But, worse still—hating the semi-educated rabble, hating it with a vengeance, perhaps as no one has ever hated it before—I played into their hands; I shunned the elite and the aristocracy, and flew from their friendly and open arms into the boorish paws of those who considered me a juvenile. How one organizes oneself and toward what one directs oneself is actually of primary importance and crucial to one's development—in actions, for example, in speech and twaddle, in one's writing—whether one directs oneself solely toward those who are mature and fully evolved, toward a world of crystal-clear ideas, or whether one lets oneself be constantly plagued by the specter of the rabble, of immaturity, of schoolboys and schoolgirls, of gentry and peasantry, of cultural aunts, of journalists and columnists, by the specter of the shady, murky demimonde that lies in wait to slowly entwine you in the green of its creepers, lianas, and other African plants. Not for one moment could I forget the little not-quite world of the not-quite-human, and yet, terrified and disgusted as I was and shuddering at the very thought of that swampy green, I could not tear myself away from it, mesmerized by it like a little birdie by a snake. As if some demon were tempting me with immaturity! As if I were favoring, against my very nature, the lower class and loving it—because it held me captive as a juvenile. Even if I strained all my faculties I would not have been able to speak with intelligence, not even for a moment, because I knew that somewhere in the provinces a doctor would think that I was silly anyway, and would expect nothing of me but silliness; and I could not be on my best behavior, nor comport myself decently in social situations, because I knew that schoolgirls, someplace, expected nothing of me but indecencies. Truly, in the world of the spirit, rape is the order of the day, we are forced to be as others see us, and to manifest ourselves through them, we are not autonomous, and what's more—my personal calamity came from an unhealthy delight in actually making myself dependent on green youths, juveniles, teenage girls, and cultural aunts. To have that cultural aunt forever on your back—to be naive because someone who is naive thinks you are naive—to be silly because some silly person thinks you are silly—to be green because someone who is immature dunks and bathes you in greenness of his own—indeed, that could drive you crazy, were it not for the little word "indeed," which somehow lets you go on living! To brush against a higher and more mature realm and yet be unable to penetrate it, to be but a step from refinement, elegance, wisdom, dignity, from mature judgments and mutual respect, from hierarchy and acknowledged values, and yet to merely lick those sweetmeats through the shop window, and have no access to these matters, to be superfluous? To associate with adults and still imagine, as at sixteen, that you are merely pretending to be an adult? To pretend you're a writer, a man of letters, to parody literary style and mature, fanciful phrases? To join publicly, as an artist, the merciless fray for the survival of your true "self," while at the same time covertly siding with your enemies?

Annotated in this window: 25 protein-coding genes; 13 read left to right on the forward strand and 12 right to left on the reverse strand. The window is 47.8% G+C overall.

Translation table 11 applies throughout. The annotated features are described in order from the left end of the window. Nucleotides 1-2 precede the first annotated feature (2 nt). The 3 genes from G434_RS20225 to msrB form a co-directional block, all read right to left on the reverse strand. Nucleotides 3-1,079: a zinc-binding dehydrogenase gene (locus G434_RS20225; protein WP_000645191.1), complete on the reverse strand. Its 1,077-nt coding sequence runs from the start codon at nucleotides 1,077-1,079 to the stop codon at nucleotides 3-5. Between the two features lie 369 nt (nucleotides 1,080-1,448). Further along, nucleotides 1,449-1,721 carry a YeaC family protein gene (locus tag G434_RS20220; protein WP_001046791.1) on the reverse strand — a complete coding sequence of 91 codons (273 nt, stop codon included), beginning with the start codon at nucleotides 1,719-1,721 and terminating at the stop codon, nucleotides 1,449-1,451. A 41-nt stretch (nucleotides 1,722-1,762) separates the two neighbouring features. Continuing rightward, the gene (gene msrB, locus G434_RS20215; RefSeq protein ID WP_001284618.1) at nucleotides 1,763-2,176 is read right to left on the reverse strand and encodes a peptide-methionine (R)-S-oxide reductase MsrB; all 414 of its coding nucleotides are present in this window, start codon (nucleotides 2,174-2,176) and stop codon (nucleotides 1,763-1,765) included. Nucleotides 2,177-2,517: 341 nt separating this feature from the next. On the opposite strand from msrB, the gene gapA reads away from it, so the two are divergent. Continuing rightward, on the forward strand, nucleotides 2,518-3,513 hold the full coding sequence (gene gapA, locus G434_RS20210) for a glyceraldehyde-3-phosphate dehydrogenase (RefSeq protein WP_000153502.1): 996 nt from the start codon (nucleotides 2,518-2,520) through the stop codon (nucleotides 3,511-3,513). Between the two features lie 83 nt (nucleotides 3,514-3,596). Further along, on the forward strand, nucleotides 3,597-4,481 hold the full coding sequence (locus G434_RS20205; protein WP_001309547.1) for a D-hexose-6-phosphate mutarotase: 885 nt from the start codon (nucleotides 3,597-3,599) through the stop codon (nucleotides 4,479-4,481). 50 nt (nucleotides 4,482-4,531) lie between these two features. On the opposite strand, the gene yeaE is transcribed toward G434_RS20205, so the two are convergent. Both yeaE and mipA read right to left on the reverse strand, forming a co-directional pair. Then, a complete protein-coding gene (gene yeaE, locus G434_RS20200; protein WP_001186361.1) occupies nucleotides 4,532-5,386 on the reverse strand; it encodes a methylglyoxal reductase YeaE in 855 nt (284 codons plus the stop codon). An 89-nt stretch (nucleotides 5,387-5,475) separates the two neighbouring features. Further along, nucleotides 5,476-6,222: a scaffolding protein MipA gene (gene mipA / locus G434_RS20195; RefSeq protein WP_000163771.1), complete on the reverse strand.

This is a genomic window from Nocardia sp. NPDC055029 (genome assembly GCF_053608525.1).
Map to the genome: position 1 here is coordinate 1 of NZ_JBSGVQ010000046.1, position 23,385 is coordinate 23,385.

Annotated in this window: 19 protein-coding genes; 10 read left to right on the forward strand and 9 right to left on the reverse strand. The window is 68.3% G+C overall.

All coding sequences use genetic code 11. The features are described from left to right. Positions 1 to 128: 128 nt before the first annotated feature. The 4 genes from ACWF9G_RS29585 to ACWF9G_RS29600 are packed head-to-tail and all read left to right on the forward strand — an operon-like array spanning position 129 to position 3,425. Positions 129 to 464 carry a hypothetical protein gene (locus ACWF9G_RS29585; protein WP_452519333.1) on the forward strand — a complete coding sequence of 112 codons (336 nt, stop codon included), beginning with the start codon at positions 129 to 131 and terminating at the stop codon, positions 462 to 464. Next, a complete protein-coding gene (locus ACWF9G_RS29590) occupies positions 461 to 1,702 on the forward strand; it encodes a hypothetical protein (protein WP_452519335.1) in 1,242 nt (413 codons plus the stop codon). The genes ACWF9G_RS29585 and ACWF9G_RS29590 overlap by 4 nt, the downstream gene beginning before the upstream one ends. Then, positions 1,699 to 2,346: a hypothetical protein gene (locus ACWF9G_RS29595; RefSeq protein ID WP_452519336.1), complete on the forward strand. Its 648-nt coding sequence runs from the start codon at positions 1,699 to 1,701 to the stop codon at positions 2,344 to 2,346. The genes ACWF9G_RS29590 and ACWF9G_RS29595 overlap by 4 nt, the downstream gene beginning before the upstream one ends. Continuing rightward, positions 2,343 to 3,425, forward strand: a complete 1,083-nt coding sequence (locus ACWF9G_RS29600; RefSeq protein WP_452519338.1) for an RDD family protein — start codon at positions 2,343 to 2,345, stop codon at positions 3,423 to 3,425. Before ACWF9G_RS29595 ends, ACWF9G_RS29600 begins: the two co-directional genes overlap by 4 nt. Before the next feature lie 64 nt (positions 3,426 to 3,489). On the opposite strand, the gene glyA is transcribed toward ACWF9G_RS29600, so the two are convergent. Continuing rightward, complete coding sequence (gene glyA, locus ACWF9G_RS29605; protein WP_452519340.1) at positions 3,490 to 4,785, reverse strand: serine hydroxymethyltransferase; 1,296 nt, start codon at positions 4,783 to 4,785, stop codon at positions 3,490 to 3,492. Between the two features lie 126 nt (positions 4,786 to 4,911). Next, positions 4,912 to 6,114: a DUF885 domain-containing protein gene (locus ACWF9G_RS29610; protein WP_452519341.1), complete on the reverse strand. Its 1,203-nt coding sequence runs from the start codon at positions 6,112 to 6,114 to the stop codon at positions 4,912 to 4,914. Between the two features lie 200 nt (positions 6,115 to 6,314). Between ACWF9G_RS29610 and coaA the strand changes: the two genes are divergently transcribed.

Ah yes, at the outset of my public life I did receive a less-than-glorious consecration, and I was duly anointed by the lower class. Yet what complicated matters even more was the fact that my social demeanor left much to be desired, I was fumbling along, inadequate and helpless in relation to those semi-brilliant men of the world. My awkwardness, stemming from contrariness, or perhaps from anxiety, would not let me identify myself with any aspect of maturity, and, out of sheer panic, I would quite often pinch the very person whose spirit reached out to my spirit with approval. I envied those literary men, exalted and predestined to higher things from the cradle, whose Soul—its backside prodded with an awl—strove continually upward; those writers who in their Soul took themselves seriously, and who, with inborn ease and in great creative torment, dealt with matters so high and mighty and forever hallowed that God himself would have seemed to them commonplace and less than noble. Why isn't everyone called to write yet another novel about love or to tear apart, in pain and suffering, some social ill or other, and become the Champion of the oppressed? Or to write poems, and become the Poet who believes in the "glorious future of poetry"? To be talented, and with one's spirit to lift and nourish the wide masses of untalented spirits? Yet what pleasure is there in agonizing and tormenting oneself, in burning on the altar of self-sacrifice, be it in the realm of the high and the sublime and—the mature? To live vicariously through thousand-year-old cultural institutions as securely as if one were setting aside a little sum in a savings account—this could be one's own, as well as other people's, fulfillment. But I was, alas, a juvenile, and juvenility was my only cultural institution. Caught and held back twice—first by my childish past, which I could not forget, and the second time by the childishness of other people's notions of me, a caricature that had sunk into their souls—I was the melancholy prisoner of all that is green, why, an insect in a deep, dense thicket.